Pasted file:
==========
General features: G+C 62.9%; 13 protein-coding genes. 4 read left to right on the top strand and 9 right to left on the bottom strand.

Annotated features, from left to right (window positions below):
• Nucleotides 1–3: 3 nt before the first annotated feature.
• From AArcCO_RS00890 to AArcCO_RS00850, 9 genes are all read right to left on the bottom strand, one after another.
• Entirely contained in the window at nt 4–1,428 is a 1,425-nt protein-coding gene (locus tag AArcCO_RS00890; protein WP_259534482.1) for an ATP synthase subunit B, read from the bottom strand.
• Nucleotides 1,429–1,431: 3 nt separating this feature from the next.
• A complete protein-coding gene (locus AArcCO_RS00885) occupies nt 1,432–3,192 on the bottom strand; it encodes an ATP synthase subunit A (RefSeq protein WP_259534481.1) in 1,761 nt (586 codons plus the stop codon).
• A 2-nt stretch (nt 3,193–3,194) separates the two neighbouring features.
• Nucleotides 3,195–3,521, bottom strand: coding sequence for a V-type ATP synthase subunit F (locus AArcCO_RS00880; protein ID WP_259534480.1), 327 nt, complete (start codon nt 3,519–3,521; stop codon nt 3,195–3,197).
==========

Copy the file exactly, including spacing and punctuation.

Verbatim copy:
General features: G+C 62.9%; 13 protein-coding genes. 4 read left to right on the top strand and 9 right to left on the bottom strand.

Annotated features, from left to right (window positions below):
• Nucleotides 1–3: 3 nt before the first annotated feature.
• From AArcCO_RS00890 to AArcCO_RS00850, 9 genes are all read right to left on the bottom strand, one after another.
• Entirely contained in the window at nt 4–1,428 is a 1,425-nt protein-coding gene (locus tag AArcCO_RS00890; protein WP_259534482.1) for an ATP synthase subunit B, read from the bottom strand.
• Nucleotides 1,429–1,431: 3 nt separating this feature from the next.
• A complete protein-coding gene (locus AArcCO_RS00885) occupies nt 1,432–3,192 on the bottom strand; it encodes an ATP synthase subunit A (RefSeq protein WP_259534481.1) in 1,761 nt (586 codons plus the stop codon).
• A 2-nt stretch (nt 3,193–3,194) separates the two neighbouring features.
• Nucleotides 3,195–3,521, bottom strand: coding sequence for a V-type ATP synthase subunit F (locus AArcCO_RS00880; protein ID WP_259534480.1), 327 nt, complete (start codon nt 3,519–3,521; stop codon nt 3,195–3,197).